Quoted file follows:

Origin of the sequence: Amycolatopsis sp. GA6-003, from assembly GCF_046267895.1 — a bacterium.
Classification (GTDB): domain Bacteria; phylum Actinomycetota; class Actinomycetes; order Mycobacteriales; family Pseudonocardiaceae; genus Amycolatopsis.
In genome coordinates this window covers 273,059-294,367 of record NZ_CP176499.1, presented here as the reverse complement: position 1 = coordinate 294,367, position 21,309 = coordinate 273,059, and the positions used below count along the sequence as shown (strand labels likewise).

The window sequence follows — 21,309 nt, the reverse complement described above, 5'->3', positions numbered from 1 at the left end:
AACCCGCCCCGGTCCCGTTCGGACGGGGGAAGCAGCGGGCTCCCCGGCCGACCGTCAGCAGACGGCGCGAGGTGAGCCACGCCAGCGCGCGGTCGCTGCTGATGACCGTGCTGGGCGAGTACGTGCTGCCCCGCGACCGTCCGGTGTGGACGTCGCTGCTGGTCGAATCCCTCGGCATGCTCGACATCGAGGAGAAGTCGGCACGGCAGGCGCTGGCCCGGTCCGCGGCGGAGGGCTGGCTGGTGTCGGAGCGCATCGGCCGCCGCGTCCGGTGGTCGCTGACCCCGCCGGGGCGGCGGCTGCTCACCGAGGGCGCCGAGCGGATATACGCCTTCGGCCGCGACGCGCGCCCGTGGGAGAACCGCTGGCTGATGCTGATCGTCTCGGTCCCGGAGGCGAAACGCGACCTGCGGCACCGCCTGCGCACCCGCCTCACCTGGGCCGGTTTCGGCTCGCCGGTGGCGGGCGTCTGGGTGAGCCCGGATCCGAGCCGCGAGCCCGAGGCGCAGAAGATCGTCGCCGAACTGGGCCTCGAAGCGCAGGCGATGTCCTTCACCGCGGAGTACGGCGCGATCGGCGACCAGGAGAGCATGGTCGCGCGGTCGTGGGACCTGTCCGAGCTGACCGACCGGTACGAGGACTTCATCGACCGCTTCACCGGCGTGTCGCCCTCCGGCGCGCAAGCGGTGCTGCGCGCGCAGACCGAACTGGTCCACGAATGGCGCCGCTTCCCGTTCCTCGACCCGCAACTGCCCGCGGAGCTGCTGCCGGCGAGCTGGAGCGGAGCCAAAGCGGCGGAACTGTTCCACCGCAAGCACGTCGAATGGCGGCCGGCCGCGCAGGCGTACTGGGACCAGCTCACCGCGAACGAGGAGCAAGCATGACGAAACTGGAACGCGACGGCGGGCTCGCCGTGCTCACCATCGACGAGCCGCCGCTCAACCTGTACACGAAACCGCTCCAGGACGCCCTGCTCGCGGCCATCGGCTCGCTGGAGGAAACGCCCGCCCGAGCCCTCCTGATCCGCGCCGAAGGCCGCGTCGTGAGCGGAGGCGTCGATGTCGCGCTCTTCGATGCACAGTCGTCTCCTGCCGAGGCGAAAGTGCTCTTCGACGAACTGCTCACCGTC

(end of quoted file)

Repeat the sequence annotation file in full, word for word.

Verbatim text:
Origin of the sequence: Amycolatopsis sp. GA6-003, from assembly GCF_046267895.1 — a bacterium.
Classification (GTDB): domain Bacteria; phylum Actinomycetota; class Actinomycetes; order Mycobacteriales; family Pseudonocardiaceae; genus Amycolatopsis.
In genome coordinates this window covers 273,059-294,367 of record NZ_CP176499.1, presented here as the reverse complement: position 1 = coordinate 294,367, position 21,309 = coordinate 273,059, and the positions used below count along the sequence as shown (strand labels likewise).

The window sequence follows — 21,309 nt, the reverse complement described above, 5'->3', positions numbered from 1 at the left end:
AACCCGCCCCGGTCCCGTTCGGACGGGGGAAGCAGCGGGCTCCCCGGCCGACCGTCAGCAGACGGCGCGAGGTGAGCCACGCCAGCGCGCGGTCGCTGCTGATGACCGTGCTGGGCGAGTACGTGCTGCCCCGCGACCGTCCGGTGTGGACGTCGCTGCTGGTCGAATCCCTCGGCATGCTCGACATCGAGGAGAAGTCGGCACGGCAGGCGCTGGCCCGGTCCGCGGCGGAGGGCTGGCTGGTGTCGGAGCGCATCGGCCGCCGCGTCCGGTGGTCGCTGACCCCGCCGGGGCGGCGGCTGCTCACCGAGGGCGCCGAGCGGATATACGCCTTCGGCCGCGACGCGCGCCCGTGGGAGAACCGCTGGCTGATGCTGATCGTCTCGGTCCCGGAGGCGAAACGCGACCTGCGGCACCGCCTGCGCACCCGCCTCACCTGGGCCGGTTTCGGCTCGCCGGTGGCGGGCGTCTGGGTGAGCCCGGATCCGAGCCGCGAGCCCGAGGCGCAGAAGATCGTCGCCGAACTGGGCCTCGAAGCGCAGGCGATGTCCTTCACCGCGGAGTACGGCGCGATCGGCGACCAGGAGAGCATGGTCGCGCGGTCGTGGGACCTGTCCGAGCTGACCGACCGGTACGAGGACTTCATCGACCGCTTCACCGGCGTGTCGCCCTCCGGCGCGCAAGCGGTGCTGCGCGCGCAGACCGAACTGGTCCACGAATGGCGCCGCTTCCCGTTCCTCGACCCGCAACTGCCCGCGGAGCTGCTGCCGGCGAGCTGGAGCGGAGCCAAAGCGGCGGAACTGTTCCACCGCAAGCACGTCGAATGGCGGCCGGCCGCGCAGGCGTACTGGGACCAGCTCACCGCGAACGAGGAGCAAGCATGACGAAACTGGAACGCGACGGCGGGCTCGCCGTGCTCACCATCGACGAGCCGCCGCTCAACCTGTACACGAAACCGCTCCAGGACGCCCTGCTCGCGGCCATCGGCTCGCTGGAGGAAACGCCCGCCCGAGCCCTCCTGATCCGCGCCGAAGGCCGCGTCGTGAGCGGAGGCGTCGATGTCGCGCTCTTCGATGCACAGTCGTCTCCTGCCGAGGCGAAAGTGCTCTTCGACGAACTGCTCACCGTC